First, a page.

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Historic, unforgiving Western heat wave is peaking and crushing records

California’s inland and valley regions are seeing unprecedented September temperatures over 110 degrees, while the state’s power grid is near the brink

A pedestrian uses an umbrella as a shield from the sun while walking past power lines in Rosemead, Calif., on Aug. 31. (Frederic J. Brown/AFP/Getty Images)
8 min

A historically severe September heat wave is baking the West, breaking hundreds of records, posing a danger to public health and pushing California’s power grid to the limit. Some records have been shattered by wide margins as the scorching air mass exacerbates the fire danger in the drought-stricken region.

After San Jose and Sacramento soared to all-time records of 109 and 116 degrees Tuesday afternoon, California’s Independent System Operator (ISO) said the state’s electricity supplies were running low. It warned consumers on Tuesday evening that “rotating power outages are now possible” and raised its Energy Emergency Alert to Level 3.

Nearly three hours after the alert was issued, California ISO said it was ending the alert after stability had been maintained, in large part due to consumers conserving power. The operator said it had not needed to cut power to any customers during the alert.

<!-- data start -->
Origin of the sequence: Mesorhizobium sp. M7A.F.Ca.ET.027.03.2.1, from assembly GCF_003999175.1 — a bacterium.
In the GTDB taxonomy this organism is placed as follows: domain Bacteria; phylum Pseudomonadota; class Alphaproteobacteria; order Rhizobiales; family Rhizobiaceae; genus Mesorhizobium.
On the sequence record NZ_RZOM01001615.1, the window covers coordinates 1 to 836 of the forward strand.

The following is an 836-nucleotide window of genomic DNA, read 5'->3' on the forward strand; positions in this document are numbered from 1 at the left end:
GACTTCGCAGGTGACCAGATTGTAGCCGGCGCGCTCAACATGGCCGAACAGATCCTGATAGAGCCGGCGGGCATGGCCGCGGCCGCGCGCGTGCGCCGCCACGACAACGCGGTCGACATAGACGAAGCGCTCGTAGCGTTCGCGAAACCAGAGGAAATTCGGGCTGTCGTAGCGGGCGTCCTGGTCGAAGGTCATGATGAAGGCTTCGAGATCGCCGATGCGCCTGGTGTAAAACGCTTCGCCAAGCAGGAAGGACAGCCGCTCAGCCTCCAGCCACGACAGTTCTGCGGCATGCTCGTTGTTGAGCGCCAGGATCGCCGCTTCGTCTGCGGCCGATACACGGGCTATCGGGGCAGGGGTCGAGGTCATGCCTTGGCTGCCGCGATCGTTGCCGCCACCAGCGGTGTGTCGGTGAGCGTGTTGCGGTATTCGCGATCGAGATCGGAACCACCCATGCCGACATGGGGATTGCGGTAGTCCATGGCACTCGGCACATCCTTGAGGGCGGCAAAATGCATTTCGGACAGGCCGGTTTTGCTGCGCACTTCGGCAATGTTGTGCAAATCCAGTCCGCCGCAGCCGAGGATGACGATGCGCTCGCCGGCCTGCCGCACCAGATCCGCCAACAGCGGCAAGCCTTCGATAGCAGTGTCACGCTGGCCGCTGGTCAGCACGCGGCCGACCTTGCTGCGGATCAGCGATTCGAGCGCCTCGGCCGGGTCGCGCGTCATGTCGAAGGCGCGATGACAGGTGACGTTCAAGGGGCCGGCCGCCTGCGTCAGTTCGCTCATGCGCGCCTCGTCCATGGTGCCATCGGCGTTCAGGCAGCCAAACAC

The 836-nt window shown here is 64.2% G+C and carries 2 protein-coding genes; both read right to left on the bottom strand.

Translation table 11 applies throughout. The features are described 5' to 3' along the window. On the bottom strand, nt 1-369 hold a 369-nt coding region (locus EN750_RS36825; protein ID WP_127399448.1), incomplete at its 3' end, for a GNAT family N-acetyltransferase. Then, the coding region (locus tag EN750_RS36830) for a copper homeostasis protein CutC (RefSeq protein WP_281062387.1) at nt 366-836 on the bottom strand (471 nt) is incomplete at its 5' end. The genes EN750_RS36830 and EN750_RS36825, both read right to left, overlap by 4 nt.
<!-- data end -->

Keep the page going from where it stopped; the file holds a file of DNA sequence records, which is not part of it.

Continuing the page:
The power grid hit a peak demand of 52,061 megawatts Tuesday evening, “a new all-time record,” California ISO said, surpassing its previous record of 50,270 megawatts on July 24, 2004.

The ISO urged residents to “precool” their homes to 72 degrees Tuesday and Wednesday mornings, and then turn the thermostat to 78 degrees during peak demand hours between 5 p.m. and 9 p.m. It has called for such reductions on seven straight days.

During a news conference on the September heat wave, California Gov. Gavin Newsom (D) on Aug. 31 said “we’re living in an era of extremes.” (Video: The Washington Post)

The heat taxing the state’s power grid is historic for both its duration and intensity, evidenced by the continued toppling of long-standing monthly and all-time records.

“This will be essentially the worst September heat wave on record, certainly in Northern California and arguably for the state overall,” said Daniel Swain, a climate scientist at UCLA, in a Twitter Spaces discussion Tuesday. “By some metrics, it might be one of the worst heat waves on record, period, in any month, given its duration and its extreme magnitude, especially in Northern California and especially in the Sacramento region.”